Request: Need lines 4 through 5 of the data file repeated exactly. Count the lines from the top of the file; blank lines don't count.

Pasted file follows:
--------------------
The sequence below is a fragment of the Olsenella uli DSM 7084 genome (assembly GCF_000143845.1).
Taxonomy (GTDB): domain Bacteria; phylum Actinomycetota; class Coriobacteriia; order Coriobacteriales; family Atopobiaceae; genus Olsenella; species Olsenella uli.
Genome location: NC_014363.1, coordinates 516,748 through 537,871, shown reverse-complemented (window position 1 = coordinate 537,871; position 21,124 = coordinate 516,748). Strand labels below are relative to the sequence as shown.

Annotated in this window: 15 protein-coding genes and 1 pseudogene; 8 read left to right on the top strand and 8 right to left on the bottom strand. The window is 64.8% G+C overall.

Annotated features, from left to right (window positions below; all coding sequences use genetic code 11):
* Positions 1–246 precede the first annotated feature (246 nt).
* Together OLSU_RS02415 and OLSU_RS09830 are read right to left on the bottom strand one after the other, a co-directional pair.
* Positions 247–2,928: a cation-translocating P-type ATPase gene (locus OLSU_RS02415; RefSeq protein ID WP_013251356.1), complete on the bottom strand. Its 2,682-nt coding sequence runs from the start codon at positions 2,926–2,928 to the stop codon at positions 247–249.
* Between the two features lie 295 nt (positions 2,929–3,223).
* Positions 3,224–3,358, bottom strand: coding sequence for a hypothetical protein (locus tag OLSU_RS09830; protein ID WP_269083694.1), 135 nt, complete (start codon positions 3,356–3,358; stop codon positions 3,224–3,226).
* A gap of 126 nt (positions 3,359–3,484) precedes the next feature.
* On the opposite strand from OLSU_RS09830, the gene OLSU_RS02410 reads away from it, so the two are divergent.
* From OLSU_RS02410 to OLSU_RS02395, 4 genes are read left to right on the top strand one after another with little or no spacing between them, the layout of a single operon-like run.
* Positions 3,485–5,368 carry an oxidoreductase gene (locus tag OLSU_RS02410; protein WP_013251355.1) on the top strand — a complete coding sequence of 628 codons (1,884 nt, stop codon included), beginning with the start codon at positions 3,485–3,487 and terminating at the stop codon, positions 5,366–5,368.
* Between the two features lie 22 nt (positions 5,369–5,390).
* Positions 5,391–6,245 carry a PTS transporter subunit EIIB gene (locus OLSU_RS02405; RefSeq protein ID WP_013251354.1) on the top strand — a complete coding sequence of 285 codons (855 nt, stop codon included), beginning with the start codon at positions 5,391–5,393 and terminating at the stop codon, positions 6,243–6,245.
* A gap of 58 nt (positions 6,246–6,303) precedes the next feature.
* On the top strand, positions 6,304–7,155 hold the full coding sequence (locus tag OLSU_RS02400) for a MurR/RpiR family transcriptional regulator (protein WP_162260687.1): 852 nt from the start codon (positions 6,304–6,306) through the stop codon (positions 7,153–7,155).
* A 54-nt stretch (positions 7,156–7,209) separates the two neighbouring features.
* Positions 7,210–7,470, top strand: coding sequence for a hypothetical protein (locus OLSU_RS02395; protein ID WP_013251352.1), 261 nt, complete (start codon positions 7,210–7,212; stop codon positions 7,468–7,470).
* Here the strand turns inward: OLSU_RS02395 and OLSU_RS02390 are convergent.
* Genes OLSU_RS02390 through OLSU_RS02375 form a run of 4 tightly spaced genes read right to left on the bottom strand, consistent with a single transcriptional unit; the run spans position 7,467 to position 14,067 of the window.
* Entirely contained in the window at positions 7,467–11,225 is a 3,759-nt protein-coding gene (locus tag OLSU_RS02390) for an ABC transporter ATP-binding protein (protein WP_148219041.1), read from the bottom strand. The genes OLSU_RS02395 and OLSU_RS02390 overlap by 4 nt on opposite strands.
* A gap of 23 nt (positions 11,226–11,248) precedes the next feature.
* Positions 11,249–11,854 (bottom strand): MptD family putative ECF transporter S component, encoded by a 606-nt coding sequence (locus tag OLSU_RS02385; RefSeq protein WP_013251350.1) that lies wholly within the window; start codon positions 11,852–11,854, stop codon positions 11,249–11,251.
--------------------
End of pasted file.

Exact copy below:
Annotated in this window: 15 protein-coding genes and 1 pseudogene; 8 read left to right on the top strand and 8 right to left on the bottom strand. The window is 64.8% G+C overall.

Annotated features, from left to right (window positions below; all coding sequences use genetic code 11):